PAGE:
Late Week Musings from the sports desk


It was a family affair 


Sports Editor

RIPPEY – The cigar went down smooth. 

It wasn’t a victory by definition, but it was close enough. 

I successfully had met up with Dennis Hurley in Rippey on his first Bike Ride to Rippey (BRR) in 15 years. 

The co-founder and my grandfather was content with a sub-par gas station cigar as he took in the sunny, blue skies of a 40-degree ride on the 40th run of BRR, the original winter bike ride. I even got him to pose for a three generation picture, though he refused to remove his sunglasses, despite my pleas. 

True to his nature, I did not start the ride with my grandpa nor did I finish with him. He left Perry with little fanfare, and no entourage, choosing to cruise the back roads of west central Iowa alone. 

“He’s always been like that,” my dad Jim told me. “He likes the peace of it.” 

BRR held its inaugural ride Feb. 6, 1978 for a handful of riders, including my dad, Jim Hurley, and his dad, Dennis.  At the time, it was one of the very first winter rides. 

Dennis lived in Perry for 32 years and hadn’t been on BRR since he moved to Beaverdale in 2002. He actually was a participant on SAGBRAI in 1974 (the Second Annual Great Bike Ride Around Iowa), which today is known as RAGBRAI. He was inspired to create a ride during the cold, often dull, winter months. One that would get him out on the bike and out of the house.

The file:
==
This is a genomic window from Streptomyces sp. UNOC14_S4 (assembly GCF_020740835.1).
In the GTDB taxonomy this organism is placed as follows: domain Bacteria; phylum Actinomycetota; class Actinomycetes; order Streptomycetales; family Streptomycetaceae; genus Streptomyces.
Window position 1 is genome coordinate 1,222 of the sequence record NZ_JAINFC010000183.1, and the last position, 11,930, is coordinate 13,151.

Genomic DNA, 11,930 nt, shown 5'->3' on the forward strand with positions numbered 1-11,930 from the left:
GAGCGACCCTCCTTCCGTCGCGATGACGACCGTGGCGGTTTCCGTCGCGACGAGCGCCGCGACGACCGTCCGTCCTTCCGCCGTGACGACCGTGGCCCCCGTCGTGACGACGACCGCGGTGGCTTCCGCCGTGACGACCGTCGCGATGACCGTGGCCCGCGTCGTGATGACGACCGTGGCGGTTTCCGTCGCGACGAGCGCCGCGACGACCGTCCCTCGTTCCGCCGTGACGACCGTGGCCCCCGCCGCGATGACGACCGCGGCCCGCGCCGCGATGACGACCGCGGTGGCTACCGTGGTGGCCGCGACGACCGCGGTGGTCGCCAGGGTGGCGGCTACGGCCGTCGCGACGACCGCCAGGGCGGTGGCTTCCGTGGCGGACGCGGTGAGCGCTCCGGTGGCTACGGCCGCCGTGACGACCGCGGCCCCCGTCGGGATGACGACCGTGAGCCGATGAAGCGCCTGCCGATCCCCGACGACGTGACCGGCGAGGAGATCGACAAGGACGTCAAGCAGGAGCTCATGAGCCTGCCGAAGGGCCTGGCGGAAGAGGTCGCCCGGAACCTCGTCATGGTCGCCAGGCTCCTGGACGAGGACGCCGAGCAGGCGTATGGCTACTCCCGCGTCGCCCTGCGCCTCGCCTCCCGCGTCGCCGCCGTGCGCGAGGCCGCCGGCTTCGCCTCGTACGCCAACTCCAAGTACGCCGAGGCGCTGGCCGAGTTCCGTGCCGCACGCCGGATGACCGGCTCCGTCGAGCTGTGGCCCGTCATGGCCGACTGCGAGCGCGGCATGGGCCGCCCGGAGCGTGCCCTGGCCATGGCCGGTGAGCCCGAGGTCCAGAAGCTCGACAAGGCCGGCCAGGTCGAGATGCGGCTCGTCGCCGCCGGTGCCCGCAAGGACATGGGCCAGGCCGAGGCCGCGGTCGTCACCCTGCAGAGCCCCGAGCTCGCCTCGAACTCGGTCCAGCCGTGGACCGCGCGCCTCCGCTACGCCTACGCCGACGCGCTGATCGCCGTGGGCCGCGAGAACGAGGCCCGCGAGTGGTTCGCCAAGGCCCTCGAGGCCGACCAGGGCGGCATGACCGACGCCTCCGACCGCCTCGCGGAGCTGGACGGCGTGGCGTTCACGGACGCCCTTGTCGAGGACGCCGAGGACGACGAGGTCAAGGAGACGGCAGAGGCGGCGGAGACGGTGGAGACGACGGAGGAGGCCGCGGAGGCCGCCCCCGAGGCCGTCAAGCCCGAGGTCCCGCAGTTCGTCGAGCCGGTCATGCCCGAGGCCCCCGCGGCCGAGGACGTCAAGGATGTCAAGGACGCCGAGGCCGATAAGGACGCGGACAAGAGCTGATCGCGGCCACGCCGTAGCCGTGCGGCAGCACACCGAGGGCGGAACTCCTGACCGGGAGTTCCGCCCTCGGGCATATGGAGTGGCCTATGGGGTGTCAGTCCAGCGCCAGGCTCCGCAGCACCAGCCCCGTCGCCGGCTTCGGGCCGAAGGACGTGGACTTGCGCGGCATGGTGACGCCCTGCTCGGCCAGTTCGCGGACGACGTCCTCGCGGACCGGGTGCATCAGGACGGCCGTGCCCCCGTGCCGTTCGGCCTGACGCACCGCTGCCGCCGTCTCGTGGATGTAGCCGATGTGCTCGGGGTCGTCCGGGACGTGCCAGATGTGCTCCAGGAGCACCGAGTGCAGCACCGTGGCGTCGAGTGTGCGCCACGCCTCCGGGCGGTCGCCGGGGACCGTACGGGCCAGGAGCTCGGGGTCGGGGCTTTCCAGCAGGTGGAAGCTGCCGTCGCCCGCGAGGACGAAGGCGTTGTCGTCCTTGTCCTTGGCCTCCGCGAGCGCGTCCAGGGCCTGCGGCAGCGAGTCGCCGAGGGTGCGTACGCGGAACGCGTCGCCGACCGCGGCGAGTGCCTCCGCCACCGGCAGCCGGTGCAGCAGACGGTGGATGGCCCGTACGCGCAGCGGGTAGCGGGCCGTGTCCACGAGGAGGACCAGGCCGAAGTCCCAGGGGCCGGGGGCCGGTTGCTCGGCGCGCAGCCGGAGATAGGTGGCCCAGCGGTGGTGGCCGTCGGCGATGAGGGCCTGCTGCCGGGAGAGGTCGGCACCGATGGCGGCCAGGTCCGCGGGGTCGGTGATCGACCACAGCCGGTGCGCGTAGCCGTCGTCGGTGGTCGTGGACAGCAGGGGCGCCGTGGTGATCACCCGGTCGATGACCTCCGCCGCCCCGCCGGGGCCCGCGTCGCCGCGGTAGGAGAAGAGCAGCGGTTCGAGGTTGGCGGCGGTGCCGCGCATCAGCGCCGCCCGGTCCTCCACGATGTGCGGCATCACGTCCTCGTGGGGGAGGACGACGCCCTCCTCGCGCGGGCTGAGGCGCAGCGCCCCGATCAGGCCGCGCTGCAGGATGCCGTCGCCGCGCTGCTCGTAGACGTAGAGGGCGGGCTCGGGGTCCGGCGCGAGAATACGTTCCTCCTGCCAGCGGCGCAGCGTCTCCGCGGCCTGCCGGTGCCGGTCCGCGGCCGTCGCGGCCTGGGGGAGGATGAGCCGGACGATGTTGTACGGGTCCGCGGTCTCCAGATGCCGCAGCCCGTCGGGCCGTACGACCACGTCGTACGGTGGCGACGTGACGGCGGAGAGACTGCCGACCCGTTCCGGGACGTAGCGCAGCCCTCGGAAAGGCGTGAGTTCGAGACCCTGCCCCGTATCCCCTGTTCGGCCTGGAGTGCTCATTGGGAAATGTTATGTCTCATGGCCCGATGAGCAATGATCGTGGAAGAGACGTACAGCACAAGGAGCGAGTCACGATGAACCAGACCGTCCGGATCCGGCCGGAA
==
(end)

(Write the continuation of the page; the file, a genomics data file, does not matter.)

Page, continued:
He and buddy Jim Walstrom decided to create the “Coldest day of the year bike ride,” it brought in 22 riders the first year. 

Kamikazes and peppermint schnapps became the official drink of BRR, many riders enjoyed it following the ride. 

What ensued was something that would few ever could’ve imagined – the ride flourished and now averages well over 1,500 registered riders each year. From fat tire bikes, tandem bikes, road and mountain bikes, booze and funky outfits complete with teams by the bus load, BRR has become the RAGBRAI of winter. Dennis has been on parts of at least 10 RAGBRAIs, but he’s quick to point out that BRR has become the state’s second biggest ride, behind the nation’s largest ride, you guessed it, RAGBRAI. 

Per the BRR Facebook page, more than 2,000 riders participated in the 40th annual ride. 

The temps have fluctuated over the years, one particular ride saw wind chills in the negative 40s in the middle of a snow storm – riders were drenched in sweat thanks to the strong head wind. The peak years produce a welcome sweat, 65 was the record high and riders were out in shorts and t-shirts a few years back. 

Saturday started out easy enough, yet rough. Going north literally was a breeze. With 35 MPH winds at our backs, we cruised up to a-not-so-thriving Cocktail Hill on Clover Avenue, usually one of the most happening spots on the 24-mile round trip route. 

As my father and I and a few of his high school friends (he graduated from Perry High School 40 years ago) stepped off our bikes at Cocktail Hill, we soon realized why there wasn’t much of a party going on. The brutal winds from the south made it unbearable to stand on a gravel intersection surrounded by nothing but cornfields. The breeze was so strong the usual live band was nixed from the day’s activities.